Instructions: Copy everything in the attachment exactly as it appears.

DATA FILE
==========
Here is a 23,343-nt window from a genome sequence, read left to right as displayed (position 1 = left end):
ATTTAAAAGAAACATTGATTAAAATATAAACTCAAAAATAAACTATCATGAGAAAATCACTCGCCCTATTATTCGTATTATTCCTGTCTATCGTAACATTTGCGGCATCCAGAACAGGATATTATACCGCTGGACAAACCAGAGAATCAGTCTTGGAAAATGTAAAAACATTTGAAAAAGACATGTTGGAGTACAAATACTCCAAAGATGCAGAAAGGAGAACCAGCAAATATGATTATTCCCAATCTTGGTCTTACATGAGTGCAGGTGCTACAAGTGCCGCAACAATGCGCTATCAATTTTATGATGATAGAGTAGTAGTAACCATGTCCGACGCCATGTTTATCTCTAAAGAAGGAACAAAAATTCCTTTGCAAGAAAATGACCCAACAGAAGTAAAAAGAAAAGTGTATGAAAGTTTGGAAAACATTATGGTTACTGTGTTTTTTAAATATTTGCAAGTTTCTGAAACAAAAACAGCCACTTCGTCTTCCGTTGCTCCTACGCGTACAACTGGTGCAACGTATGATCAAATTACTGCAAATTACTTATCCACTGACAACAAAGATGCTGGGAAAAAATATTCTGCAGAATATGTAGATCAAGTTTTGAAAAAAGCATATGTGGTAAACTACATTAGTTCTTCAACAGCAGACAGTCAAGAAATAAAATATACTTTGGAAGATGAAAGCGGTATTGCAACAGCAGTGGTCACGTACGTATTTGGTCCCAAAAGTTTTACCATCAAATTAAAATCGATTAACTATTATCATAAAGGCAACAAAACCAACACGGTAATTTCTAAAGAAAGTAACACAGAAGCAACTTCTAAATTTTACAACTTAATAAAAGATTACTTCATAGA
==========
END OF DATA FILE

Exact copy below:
Here is a 23,343-nt window from a genome sequence, read left to right as displayed (position 1 = left end):
ATTTAAAAGAAACATTGATTAAAATATAAACTCAAAAATAAACTATCATGAGAAAATCACTCGCCCTATTATTCGTATTATTCCTGTCTATCGTAACATTTGCGGCATCCAGAACAGGATATTATACCGCTGGACAAACCAGAGAATCAGTCTTGGAAAATGTAAAAACATTTGAAAAAGACATGTTGGAGTACAAATACTCCAAAGATGCAGAAAGGAGAACCAGCAAATATGATTATTCCCAATCTTGGTCTTACATGAGTGCAGGTGCTACAAGTGCCGCAACAATGCGCTATCAATTTTATGATGATAGAGTAGTAGTAACCATGTCCGACGCCATGTTTATCTCTAAAGAAGGAACAAAAATTCCTTTGCAAGAAAATGACCCAACAGAAGTAAAAAGAAAAGTGTATGAAAGTTTGGAAAACATTATGGTTACTGTGTTTTTTAAATATTTGCAAGTTTCTGAAACAAAAACAGCCACTTCGTCTTCCGTTGCTCCTACGCGTACAACTGGTGCAACGTATGATCAAATTACTGCAAATTACTTATCCACTGACAACAAAGATGCTGGGAAAAAATATTCTGCAGAATATGTAGATCAAGTTTTGAAAAAAGCATATGTGGTAAACTACATTAGTTCTTCAACAGCAGACAGTCAAGAAATAAAATATACTTTGGAAGATGAAAGCGGTATTGCAACAGCAGTGGTCACGTACGTATTTGGTCCCAAAAGTTTTACCATCAAATTAAAATCGATTAACTATTATCATAAAGGCAACAAAACCAACACGGTAATTTCTAAAGAAAGTAACACAGAAGCAACTTCTAAATTTTACAACTTAATAAAAGATTACTTCATAGA